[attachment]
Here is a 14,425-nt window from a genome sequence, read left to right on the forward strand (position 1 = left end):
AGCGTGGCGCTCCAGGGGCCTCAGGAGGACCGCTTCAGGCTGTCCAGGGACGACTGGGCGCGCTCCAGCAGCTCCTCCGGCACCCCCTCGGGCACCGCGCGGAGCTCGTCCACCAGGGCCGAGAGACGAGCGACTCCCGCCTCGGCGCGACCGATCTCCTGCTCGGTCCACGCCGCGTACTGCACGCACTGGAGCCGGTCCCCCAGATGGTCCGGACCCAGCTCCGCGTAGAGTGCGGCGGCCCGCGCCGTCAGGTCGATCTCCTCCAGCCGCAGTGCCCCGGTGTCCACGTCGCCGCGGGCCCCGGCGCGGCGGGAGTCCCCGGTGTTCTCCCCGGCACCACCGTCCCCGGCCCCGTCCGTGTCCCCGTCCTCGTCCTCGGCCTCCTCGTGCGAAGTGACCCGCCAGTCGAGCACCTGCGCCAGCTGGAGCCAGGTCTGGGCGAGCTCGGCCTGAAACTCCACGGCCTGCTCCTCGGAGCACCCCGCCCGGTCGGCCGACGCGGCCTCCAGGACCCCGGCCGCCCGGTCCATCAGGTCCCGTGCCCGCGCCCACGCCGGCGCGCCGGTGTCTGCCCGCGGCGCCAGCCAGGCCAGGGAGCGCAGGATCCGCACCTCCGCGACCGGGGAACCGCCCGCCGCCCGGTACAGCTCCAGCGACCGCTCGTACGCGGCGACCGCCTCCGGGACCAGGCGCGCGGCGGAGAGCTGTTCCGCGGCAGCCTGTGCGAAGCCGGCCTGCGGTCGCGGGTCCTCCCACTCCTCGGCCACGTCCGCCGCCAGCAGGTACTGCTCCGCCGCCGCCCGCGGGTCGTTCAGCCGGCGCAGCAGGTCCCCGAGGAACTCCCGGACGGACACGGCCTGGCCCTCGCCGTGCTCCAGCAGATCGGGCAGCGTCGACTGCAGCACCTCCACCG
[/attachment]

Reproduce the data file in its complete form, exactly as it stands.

Here is a 14,425-nt window from a genome sequence, read left to right on the forward strand (position 1 = left end):
AGCGTGGCGCTCCAGGGGCCTCAGGAGGACCGCTTCAGGCTGTCCAGGGACGACTGGGCGCGCTCCAGCAGCTCCTCCGGCACCCCCTCGGGCACCGCGCGGAGCTCGTCCACCAGGGCCGAGAGACGAGCGACTCCCGCCTCGGCGCGACCGATCTCCTGCTCGGTCCACGCCGCGTACTGCACGCACTGGAGCCGGTCCCCCAGATGGTCCGGACCCAGCTCCGCGTAGAGTGCGGCGGCCCGCGCCGTCAGGTCGATCTCCTCCAGCCGCAGTGCCCCGGTGTCCACGTCGCCGCGGGCCCCGGCGCGGCGGGAGTCCCCGGTGTTCTCCCCGGCACCACCGTCCCCGGCCCCGTCCGTGTCCCCGTCCTCGTCCTCGGCCTCCTCGTGCGAAGTGACCCGCCAGTCGAGCACCTGCGCCAGCTGGAGCCAGGTCTGGGCGAGCTCGGCCTGAAACTCCACGGCCTGCTCCTCGGAGCACCCCGCCCGGTCGGCCGACGCGGCCTCCAGGACCCCGGCCGCCCGGTCCATCAGGTCCCGTGCCCGCGCCCACGCCGGCGCGCCGGTGTCTGCCCGCGGCGCCAGCCAGGCCAGGGAGCGCAGGATCCGCACCTCCGCGACCGGGGAACCGCCCGCCGCCCGGTACAGCTCCAGCGACCGCTCGTACGCGGCGACCGCCTCCGGGACCAGGCGCGCGGCGGAGAGCTGTTCCGCGGCAGCCTGTGCGAAGCCGGCCTGCGGTCGCGGGTCCTCCCACTCCTCGGCCACGTCCGCCGCCAGCAGGTACTGCTCCGCCGCCGCCCGCGGGTCGTTCAGCCGGCGCAGCAGGTCCCCGAGGAACTCCCGGACGGACACGGCCTGGCCCTCGCCGTGCTCCAGCAGATCGGGCAGCGTCGACTGCAGCACCTCCACCG